[tor-dev] Proposal 216: Improved circuit-creation key exchange

Mike Perry mikeperry at torproject.org
Fri Nov 30 20:11:53 UTC 2012

Thus spake Watson Ladd (watsonbladd at gmail.com):

> On Thu, Nov 29, 2012 at 11:07 PM, Mike Perry <mikeperry at torproject.org> wrote:
> >
> > Thus spake Nick Mathewson (nickm at freehaven.net):
> >
> > > Title: Improved circuit-creation key exchange
> > > Author:  Nick Mathewson
> > >
> > > Summary:
> > >
> > >   This is an attempt to translate the proposed circuit handshake from
> > >   "Anonymity and one-way authentication in key-exchange protocols" by
> > >   Goldberg, Stebila, and Ustaoglu, into a Tor proposal format.
> > >
> > >   It assumes that proposal 200 is implemented, to provide an extended CREATE
> > >   cell format that can indicate what type of handshake is in use.
> > >
> > > Protocol:
> > >
> > >   Take a router with identity key digest ID.
> > >
> > >   As setup, the router generates a secret key b, and a public onion key
> > >   B with b, B = KEYGEN().  The router publishes B in its server descriptor.
> > >
> > >   To send a create cell, the client generates a keypair x,X = KEYGEN(), and
> > >   sends a CREATE cell with contents:
> > >
> > >     NODEID:     ID             -- H_LENGTH bytes
> > >     KEYID:      KEYID(B)       -- H_LENGTH bytes
> > >     CLIENT_PK:  X              -- G_LENGTH bytes
> >
> > I mentioned this on the ntor ticket (#7202), but it's probably worth
> > repeating here in case anyone has any suggestions or ideas:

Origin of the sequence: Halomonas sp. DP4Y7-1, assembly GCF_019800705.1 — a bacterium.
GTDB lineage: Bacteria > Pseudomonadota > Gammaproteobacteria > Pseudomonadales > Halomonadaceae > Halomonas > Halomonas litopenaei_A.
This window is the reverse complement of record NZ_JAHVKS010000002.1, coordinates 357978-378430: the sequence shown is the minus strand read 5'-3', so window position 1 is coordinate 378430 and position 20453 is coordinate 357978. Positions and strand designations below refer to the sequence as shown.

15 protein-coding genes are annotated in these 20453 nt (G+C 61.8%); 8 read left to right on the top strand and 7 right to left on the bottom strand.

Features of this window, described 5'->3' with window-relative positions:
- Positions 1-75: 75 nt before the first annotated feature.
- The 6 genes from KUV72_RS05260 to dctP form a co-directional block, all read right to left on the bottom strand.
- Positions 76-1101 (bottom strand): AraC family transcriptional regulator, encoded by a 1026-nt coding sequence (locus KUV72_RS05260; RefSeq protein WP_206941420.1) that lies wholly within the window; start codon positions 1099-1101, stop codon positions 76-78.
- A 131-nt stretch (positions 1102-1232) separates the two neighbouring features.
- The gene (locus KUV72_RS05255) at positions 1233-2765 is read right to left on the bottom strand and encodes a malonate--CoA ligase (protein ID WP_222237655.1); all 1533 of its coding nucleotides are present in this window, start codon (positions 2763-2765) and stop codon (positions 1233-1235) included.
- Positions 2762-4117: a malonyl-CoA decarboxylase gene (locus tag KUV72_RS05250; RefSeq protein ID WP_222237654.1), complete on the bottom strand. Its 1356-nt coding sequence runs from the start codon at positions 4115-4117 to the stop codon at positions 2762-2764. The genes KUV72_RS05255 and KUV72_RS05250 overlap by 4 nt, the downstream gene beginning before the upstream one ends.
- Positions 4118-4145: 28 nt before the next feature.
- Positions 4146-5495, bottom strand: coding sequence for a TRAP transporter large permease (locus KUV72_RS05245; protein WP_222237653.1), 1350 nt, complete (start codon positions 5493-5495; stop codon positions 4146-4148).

> >
> > I think we really should consider a proof-of-work field on the client's
> > CREATE cell, so we have some form of response available in the event of
> > circuit-based CPU DoSes against Tor relays.
> Not an issue: in 10 minutes a Core 2 Quad Intel machine can calculate
> 10 million ECC calculations.
> I think we'll be okay.

Hrmm.. If you used all 4 cores for this test, this is ~4000 ECC
calculations per second, per core. If I'm reading the proposal right,
the handshake requires two ECC calculations and three hashes per create
cell.. Let's just call this 1000 create cells per second per core for
now, but it's probably a bit lower than that.

This is substantially fast and worlds better than current onionskins,
but it still worries me that clients don't need to spend any CPU on this
attack, only bandwidth. This client-vs-server CPU asymmetry means that a
client with 512KBytes/sec of upstream could take down any single-core
relay instance it wanted. This is somewhat close to the upstream
capacity for residential cable modems.

This means a very small botnet could bring down the Tor network, even
with the new handshake. Worse, it will be very hard to rate limit such
clients by IP in the event of an attack, because they get to route their
CREATE cells through other hops first.

On the other hand, making the proof-of-work system not be buggy and
failure prone might be quite a bit of dev effort. So there is that to

I suppose a simpler solution might be to make it hard/impossible to
blast unlimited RELAY_EXTEND/CREATE cells through intermediate nodes
without waiting for any round trips/responses. Maybe this is already the
case, unless there are ways to re-use partially constructed/initial
portions of circuits to send RELAY_EXTENDs... Does the "leaky-circuit"
support code still exist, for example?

Mike Perry
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